You’ll find four slide switches on the back of the R09. The first turns the AGC on and off, which replaces the manual-input level buttons with automatic attenuation of loud sound sources. The AGC is a not a gentle compressor — it’s a fairly severe limiter that will prevent distortion to the detriment of any dynamics you might want to capture. It’s a take-it-or-leave-it proposition, since it overrides your input settings and has no controls to adjust the effect. Since you can record at 24 bits and therefore don’t need to slam the meters, I think it’s best to avoid the AGC unless absolutely necessary.

The second slide switch, marked Ext Mic Type, lets you specify whether the external microphone you’re using is mono or stereo. If your mic is mono and the switch is set to mono, then the mic signal will be sent to both left and right channels equally. If it’s set to stereo, then your recording will appear only on the left channel of the stereo recording. Note that all recordings in the R09 are stereo — you cannot record in mono to save space on the memory card.

Slide switch three engages a rumble-reducing low-cut filter which seems to kick in around 100Hz. It’s very effective at reducing breath noise when recording speech, and is moderately effective at reducing wind noise when recording outdoors. The fourth switch is labeled Mic Gain; when set to Low it engages a 24dB pad to tame loud source sounds. With the exception of the Ext Mic Type, these switch settings affect both the built-in mics and any external mic you might connect to the unit.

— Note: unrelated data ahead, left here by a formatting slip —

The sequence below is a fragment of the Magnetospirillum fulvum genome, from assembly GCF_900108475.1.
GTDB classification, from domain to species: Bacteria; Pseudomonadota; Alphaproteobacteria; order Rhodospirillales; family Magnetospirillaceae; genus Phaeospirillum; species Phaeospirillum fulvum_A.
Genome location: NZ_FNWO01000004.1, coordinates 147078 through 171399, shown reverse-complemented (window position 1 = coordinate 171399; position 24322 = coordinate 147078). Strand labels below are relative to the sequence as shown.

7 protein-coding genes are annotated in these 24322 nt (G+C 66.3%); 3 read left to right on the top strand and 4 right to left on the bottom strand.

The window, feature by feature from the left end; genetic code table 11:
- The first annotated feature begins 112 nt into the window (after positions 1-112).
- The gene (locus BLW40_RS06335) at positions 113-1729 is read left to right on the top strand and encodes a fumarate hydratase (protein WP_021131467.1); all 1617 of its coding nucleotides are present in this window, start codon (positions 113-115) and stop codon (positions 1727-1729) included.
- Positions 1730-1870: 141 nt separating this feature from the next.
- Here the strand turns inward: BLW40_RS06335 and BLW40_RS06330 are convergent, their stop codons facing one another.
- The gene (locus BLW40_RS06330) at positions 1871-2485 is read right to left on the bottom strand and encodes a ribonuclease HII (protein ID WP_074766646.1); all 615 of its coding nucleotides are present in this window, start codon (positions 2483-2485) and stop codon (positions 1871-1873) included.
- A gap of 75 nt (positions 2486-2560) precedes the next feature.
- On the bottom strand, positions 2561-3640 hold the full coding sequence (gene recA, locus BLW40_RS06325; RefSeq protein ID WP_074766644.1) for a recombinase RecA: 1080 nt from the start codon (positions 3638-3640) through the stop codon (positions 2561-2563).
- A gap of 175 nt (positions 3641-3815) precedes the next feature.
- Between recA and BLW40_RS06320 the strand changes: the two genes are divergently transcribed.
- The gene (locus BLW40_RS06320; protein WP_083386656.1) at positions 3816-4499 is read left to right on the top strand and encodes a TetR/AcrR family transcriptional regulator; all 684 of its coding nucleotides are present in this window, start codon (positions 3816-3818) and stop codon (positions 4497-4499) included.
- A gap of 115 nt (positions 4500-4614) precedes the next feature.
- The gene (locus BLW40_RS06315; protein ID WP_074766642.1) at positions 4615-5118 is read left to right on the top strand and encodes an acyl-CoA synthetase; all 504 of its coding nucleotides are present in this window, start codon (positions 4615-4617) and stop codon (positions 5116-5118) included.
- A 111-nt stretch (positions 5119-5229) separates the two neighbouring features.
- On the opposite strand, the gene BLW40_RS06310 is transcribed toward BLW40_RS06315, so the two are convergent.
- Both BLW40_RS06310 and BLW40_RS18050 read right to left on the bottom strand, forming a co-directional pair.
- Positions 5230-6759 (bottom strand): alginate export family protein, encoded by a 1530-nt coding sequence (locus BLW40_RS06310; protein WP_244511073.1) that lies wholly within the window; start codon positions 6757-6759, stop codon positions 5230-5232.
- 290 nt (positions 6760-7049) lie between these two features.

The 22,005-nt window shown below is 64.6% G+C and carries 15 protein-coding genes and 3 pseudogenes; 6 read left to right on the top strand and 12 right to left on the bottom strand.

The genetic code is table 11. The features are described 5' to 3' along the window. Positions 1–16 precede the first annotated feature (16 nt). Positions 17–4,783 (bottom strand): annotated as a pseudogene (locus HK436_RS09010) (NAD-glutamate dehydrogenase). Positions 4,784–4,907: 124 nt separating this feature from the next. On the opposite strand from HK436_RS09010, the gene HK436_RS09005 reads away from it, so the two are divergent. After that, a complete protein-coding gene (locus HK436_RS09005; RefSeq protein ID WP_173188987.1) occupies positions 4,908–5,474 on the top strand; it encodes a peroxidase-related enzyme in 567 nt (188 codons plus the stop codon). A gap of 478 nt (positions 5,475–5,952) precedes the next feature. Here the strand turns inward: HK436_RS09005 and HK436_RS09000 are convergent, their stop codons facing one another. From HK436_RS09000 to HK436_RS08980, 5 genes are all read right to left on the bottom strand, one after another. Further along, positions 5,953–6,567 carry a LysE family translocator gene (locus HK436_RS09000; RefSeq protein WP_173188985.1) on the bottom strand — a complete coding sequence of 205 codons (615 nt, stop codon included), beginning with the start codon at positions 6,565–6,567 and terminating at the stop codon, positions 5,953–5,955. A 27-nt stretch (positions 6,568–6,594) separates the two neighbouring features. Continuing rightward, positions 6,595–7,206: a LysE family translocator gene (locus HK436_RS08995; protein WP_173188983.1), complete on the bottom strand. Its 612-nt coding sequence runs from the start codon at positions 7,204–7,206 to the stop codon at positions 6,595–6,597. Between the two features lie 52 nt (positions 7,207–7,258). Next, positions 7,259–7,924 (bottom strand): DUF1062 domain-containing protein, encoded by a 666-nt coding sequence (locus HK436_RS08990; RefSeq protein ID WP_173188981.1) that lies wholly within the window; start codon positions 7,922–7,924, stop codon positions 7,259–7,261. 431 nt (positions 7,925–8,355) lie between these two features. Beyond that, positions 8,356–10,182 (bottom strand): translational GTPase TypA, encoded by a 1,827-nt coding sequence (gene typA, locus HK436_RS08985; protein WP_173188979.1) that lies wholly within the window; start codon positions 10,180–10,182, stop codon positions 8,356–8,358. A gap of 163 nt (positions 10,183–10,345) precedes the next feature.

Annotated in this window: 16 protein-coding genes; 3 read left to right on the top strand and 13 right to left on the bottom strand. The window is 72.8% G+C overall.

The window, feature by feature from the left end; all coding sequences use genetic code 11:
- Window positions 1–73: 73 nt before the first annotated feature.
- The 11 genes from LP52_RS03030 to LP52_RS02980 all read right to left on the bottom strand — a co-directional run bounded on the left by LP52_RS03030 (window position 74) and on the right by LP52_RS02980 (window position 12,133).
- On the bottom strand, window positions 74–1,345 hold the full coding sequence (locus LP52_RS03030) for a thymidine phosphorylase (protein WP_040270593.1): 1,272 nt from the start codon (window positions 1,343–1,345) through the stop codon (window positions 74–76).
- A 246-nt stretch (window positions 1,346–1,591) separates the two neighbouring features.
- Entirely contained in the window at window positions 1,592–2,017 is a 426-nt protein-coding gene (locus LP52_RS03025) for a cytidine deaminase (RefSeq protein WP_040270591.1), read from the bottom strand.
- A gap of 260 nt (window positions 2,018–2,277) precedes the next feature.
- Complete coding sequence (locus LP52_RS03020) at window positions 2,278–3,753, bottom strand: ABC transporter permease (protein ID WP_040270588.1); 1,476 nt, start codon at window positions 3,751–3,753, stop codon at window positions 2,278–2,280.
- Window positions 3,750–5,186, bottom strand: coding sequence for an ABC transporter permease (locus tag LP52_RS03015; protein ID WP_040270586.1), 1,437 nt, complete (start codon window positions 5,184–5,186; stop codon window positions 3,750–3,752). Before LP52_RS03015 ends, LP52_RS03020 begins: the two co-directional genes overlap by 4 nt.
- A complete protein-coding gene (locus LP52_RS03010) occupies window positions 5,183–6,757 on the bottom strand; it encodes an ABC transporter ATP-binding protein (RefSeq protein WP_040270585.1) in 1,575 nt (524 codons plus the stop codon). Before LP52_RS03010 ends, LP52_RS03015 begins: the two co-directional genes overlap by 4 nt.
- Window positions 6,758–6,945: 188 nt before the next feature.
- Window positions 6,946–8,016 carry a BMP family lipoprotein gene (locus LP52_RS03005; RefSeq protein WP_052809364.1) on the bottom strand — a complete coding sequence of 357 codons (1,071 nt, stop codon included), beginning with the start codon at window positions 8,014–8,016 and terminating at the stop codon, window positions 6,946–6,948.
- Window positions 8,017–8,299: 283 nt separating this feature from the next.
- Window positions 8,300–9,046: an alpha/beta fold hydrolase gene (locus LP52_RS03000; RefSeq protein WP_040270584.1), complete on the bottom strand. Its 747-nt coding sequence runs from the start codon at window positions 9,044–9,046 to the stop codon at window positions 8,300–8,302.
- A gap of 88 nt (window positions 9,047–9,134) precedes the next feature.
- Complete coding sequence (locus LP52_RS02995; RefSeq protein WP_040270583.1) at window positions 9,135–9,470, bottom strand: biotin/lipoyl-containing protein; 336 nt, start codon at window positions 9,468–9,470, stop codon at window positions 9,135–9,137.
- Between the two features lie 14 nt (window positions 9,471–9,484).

The left side of the R09 is where you’ll find the power button, a pair of buttons to raise and lower the input volume, and a jack for the included DC adapter. On the right are the playback volume buttons, the headphone/optical jack, and a Hold button that works just like the one on your iPod. For example, if you engage the Hold button while recording, the R09 will ignore the front panel buttons and continue recording.

As a certifiable Old Guy, I found that I needed a magnifying glass to read the legends for the controls, especially for the components on each side. These are labeled with tiny black letters embossed on black plastic, making them nigh on to impossible to read. In particular, the input level buttons on the left are small and can make setting levels tricky. Once you get used to what is where you’ll be okay, but it’s tough sledding at first.

Incidentally, you’ll want to mind your input levels when recording, and avoid the peak LED at all costs. The LCD meters are snappy and animated, but they are calibrated with zero headroom. If the input signal peaks at all, then on playback you may notice a little distortion has crept in.